The morning we were stuck in Portland at my friend Sara’s, I thought it would be tons of fun to suit you up (in the coat you hate) so that you could play in the snow for the first time in your conscious life. What kid doesn’t like snow? As luck would have it, Sara had a pair of Croc galosh boots in your exact size and she let us borrow them. We somehow got you to wear your coat, and then gingerly traipsed over to the pocket park on Sara’s block, where you plonked down onto your butt within four seconds, and panicked about the snow on your pants. (You’ve become fastidious about stuff on you, whether it’s dirt on your hands, water on your pants, or any food you find suspicious touching the few foods you find acceptable, such as blueberries.) WASH IT OFF! WASH IT OFF! you cried. Then, unfortunately, you remembered you were wearing a coat. TAKE IT OFF! TAKE IT OFF!!!!!!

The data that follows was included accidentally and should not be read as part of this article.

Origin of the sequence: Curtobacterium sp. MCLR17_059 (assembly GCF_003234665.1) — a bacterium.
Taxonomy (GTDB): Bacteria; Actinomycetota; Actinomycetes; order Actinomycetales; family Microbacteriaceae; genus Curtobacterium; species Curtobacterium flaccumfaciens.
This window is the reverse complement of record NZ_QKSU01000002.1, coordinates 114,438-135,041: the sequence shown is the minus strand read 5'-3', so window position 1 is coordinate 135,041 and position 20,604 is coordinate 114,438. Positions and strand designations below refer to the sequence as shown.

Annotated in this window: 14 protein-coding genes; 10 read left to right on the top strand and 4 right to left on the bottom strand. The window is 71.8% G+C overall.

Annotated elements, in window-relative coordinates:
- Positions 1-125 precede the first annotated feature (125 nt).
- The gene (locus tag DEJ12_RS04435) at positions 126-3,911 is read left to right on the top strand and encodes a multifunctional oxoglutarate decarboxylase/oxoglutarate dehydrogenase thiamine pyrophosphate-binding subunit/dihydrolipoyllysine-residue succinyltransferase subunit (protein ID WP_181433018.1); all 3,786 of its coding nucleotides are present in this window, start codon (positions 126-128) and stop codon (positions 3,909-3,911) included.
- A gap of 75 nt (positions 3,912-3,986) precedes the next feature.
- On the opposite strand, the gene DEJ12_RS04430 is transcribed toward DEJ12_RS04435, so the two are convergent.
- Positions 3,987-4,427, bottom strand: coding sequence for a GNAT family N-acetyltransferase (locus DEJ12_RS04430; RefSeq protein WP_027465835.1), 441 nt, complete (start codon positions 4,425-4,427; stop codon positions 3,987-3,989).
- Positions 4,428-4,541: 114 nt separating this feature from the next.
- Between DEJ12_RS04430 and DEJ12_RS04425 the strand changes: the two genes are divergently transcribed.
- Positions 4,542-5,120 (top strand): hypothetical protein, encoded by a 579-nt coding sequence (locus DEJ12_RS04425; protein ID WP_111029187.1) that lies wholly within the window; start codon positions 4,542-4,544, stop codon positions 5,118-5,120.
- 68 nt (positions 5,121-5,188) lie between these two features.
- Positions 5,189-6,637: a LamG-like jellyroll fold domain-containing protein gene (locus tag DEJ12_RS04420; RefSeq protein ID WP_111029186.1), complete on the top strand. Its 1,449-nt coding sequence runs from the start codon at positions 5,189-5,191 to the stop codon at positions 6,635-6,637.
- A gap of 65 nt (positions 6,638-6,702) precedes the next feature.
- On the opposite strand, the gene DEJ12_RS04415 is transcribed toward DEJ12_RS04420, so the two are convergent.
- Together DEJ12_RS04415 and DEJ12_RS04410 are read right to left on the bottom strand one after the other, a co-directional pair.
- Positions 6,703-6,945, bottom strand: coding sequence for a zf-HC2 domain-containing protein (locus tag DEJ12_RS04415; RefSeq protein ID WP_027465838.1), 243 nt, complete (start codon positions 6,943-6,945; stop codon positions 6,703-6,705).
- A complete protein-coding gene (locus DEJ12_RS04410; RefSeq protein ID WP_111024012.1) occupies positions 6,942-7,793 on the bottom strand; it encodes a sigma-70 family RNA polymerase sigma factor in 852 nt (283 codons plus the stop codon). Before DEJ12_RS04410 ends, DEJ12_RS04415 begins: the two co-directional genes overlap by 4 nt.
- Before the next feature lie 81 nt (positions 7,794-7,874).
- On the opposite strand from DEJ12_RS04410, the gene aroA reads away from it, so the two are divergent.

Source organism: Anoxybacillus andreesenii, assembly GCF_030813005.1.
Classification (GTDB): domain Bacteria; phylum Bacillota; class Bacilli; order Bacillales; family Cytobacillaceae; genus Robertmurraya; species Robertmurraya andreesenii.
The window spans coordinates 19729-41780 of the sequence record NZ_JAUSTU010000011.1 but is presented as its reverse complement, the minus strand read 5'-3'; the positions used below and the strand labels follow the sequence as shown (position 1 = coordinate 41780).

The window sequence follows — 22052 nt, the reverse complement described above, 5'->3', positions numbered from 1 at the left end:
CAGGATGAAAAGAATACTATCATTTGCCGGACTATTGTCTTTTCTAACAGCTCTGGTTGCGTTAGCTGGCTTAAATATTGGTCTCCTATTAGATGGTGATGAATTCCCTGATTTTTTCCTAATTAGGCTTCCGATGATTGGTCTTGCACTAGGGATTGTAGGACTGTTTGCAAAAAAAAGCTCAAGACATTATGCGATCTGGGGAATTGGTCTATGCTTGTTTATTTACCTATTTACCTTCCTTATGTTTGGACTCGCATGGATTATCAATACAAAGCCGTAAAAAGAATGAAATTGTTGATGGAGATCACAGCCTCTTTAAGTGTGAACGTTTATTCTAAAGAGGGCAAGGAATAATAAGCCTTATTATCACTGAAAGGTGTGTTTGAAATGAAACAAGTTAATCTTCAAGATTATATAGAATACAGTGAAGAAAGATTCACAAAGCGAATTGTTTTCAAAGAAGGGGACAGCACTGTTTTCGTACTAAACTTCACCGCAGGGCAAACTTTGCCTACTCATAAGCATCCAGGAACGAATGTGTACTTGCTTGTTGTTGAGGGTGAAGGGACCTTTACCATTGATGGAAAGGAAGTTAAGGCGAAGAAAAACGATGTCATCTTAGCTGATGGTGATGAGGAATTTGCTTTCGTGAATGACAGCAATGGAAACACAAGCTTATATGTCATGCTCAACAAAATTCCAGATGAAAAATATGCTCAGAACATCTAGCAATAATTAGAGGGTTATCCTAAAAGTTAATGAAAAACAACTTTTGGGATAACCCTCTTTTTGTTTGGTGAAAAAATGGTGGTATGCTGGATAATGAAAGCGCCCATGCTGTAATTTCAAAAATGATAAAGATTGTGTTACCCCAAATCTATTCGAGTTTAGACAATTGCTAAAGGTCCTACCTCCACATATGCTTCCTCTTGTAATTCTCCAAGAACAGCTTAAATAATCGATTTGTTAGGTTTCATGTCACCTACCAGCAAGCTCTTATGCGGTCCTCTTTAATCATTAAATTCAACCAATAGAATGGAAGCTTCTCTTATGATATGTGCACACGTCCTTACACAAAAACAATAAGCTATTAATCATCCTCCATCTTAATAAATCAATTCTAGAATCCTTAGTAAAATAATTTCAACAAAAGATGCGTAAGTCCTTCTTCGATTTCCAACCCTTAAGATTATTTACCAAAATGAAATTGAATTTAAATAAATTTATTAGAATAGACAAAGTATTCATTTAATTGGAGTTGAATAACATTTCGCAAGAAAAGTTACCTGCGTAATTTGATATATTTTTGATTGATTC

We hurried you home, only for you to decide that the aforementioned blue Crocs — which, it turns out, were too small — were the most important sartorial addition to your repertoire in human history, and when we attempted to remove them, you threw your very first toddler tantrum.
TAKE THEM ON!! (Obviously the opposite of “take them off” is “take them on,” clearly). WANNA TAKE IT ON!! WANNA TAKE ON THE BLUE BOOT!!!!
In front of friends I hadn’t seen in twenty years and a very interested baby, you melted the fuck down, screamed yourself horse, collapsed finally into whimpers. “Huh,” I said. “She’s never done this before.”